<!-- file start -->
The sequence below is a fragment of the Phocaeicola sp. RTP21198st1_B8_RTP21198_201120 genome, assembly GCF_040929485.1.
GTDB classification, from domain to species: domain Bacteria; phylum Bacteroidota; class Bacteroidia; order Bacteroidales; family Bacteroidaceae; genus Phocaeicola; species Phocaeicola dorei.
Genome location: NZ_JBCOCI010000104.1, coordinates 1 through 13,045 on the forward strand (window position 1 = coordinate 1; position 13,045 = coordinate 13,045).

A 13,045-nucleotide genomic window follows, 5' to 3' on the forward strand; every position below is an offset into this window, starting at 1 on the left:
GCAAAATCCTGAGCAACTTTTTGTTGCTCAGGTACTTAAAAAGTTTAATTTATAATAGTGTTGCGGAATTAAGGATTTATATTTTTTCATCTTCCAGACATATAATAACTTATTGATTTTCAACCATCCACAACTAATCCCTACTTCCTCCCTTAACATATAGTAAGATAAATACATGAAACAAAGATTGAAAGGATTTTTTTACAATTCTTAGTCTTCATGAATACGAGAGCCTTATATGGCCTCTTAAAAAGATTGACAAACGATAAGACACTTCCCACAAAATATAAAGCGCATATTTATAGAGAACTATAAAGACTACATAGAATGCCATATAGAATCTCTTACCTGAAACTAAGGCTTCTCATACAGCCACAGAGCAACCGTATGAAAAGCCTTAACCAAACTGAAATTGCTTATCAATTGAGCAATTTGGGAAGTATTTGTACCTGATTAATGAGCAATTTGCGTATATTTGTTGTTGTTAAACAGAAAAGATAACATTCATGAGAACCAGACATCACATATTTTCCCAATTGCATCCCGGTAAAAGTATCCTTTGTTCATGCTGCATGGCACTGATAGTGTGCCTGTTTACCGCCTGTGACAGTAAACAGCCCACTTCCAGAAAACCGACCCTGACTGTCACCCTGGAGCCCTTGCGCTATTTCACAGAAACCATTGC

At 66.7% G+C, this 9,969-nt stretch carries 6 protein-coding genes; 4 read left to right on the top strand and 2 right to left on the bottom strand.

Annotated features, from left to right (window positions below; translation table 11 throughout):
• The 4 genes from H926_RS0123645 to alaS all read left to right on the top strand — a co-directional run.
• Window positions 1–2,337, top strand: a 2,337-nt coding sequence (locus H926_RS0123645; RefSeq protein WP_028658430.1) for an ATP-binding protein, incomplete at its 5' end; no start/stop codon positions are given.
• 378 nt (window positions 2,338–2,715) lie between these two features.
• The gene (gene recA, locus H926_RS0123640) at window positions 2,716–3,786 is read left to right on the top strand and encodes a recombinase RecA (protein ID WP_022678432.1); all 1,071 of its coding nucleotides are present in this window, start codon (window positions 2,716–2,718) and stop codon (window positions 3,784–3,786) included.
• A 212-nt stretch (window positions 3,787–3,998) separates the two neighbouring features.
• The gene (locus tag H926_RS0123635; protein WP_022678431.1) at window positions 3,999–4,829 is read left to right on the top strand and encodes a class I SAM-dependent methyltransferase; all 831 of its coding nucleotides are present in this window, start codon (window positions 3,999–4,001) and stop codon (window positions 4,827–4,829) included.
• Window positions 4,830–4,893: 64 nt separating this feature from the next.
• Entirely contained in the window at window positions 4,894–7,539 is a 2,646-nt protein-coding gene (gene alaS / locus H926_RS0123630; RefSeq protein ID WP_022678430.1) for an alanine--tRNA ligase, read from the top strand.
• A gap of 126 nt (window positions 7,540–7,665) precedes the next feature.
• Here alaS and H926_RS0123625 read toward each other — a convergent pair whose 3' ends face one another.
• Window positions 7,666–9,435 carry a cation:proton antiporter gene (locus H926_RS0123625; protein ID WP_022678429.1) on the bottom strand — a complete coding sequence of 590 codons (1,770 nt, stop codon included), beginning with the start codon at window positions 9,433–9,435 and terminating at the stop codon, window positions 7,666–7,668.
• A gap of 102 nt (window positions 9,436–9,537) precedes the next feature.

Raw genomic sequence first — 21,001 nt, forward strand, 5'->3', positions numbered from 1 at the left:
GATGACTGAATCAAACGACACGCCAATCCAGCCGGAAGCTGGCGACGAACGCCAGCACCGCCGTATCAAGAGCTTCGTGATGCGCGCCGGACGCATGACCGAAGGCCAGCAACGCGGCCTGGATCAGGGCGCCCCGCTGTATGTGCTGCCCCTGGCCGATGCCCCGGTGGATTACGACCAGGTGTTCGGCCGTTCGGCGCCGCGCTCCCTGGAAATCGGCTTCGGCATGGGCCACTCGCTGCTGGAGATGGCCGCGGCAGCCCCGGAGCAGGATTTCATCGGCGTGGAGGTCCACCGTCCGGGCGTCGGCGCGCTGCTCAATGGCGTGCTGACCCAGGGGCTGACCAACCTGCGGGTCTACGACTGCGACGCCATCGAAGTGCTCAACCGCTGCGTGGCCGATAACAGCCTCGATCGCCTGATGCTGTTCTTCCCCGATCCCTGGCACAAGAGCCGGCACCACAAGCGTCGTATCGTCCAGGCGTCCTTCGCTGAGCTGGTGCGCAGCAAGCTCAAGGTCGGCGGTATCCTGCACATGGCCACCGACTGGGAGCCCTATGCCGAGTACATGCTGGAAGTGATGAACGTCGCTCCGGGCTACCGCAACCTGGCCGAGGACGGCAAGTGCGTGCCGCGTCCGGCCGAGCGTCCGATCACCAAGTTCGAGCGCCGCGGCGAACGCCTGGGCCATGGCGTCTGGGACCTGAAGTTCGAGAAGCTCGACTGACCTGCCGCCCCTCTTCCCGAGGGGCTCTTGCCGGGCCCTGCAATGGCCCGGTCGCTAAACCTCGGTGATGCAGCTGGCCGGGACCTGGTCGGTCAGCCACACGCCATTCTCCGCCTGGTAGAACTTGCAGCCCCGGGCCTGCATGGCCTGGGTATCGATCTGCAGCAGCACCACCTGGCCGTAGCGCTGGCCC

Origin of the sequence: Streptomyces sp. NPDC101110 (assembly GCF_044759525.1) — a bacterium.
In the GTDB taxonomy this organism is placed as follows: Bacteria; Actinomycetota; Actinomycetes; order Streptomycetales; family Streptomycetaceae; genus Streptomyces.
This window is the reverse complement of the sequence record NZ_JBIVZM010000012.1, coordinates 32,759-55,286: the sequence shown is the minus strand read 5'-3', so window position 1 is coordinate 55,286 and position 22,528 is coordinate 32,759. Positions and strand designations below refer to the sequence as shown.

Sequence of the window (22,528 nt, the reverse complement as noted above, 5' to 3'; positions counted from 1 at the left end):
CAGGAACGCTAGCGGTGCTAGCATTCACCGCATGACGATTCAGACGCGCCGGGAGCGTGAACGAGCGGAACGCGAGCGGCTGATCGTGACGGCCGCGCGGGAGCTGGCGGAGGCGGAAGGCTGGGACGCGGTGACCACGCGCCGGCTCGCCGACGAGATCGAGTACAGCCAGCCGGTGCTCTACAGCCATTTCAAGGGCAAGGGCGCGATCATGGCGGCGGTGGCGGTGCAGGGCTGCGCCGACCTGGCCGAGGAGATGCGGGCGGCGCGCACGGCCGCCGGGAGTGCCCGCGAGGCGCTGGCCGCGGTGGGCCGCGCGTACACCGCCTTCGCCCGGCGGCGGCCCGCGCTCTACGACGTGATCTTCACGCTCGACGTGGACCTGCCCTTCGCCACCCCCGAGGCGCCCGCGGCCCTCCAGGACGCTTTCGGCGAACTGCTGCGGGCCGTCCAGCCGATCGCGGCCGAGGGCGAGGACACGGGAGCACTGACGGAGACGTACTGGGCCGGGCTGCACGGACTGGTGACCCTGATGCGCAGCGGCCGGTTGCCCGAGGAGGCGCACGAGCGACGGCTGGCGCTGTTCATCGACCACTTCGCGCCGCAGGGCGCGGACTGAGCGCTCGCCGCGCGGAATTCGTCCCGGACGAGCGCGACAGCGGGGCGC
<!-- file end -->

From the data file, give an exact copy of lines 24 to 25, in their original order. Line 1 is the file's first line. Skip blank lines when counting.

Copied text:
This window is the reverse complement of the sequence record NZ_JBIVZM010000012.1, coordinates 32,759-55,286: the sequence shown is the minus strand read 5'-3', so window position 1 is coordinate 55,286 and position 22,528 is coordinate 32,759. Positions and strand designations below refer to the sequence as shown.

Sequence of the window (22,528 nt, the reverse complement as noted above, 5' to 3'; positions counted from 1 at the left end):